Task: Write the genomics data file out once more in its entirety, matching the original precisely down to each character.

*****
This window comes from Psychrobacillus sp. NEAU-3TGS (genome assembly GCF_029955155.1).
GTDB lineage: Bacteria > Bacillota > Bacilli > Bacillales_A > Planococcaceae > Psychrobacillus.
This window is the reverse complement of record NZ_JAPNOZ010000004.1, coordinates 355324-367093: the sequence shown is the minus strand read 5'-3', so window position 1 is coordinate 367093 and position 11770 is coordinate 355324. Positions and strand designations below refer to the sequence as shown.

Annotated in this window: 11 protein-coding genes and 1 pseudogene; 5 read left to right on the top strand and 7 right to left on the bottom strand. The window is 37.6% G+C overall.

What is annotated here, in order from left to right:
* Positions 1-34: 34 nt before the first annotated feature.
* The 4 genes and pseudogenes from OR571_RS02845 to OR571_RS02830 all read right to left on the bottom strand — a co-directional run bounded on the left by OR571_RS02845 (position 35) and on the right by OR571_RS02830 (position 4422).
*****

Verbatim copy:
This window comes from Psychrobacillus sp. NEAU-3TGS (genome assembly GCF_029955155.1).
GTDB lineage: Bacteria > Bacillota > Bacilli > Bacillales_A > Planococcaceae > Psychrobacillus.
This window is the reverse complement of record NZ_JAPNOZ010000004.1, coordinates 355324-367093: the sequence shown is the minus strand read 5'-3', so window position 1 is coordinate 367093 and position 11770 is coordinate 355324. Positions and strand designations below refer to the sequence as shown.

Annotated in this window: 11 protein-coding genes and 1 pseudogene; 5 read left to right on the top strand and 7 right to left on the bottom strand. The window is 37.6% G+C overall.

What is annotated here, in order from left to right:
* Positions 1-34: 34 nt before the first annotated feature.
* The 4 genes and pseudogenes from OR571_RS02845 to OR571_RS02830 all read right to left on the bottom strand — a co-directional run bounded on the left by OR571_RS02845 (position 35) and on the right by OR571_RS02830 (position 4422).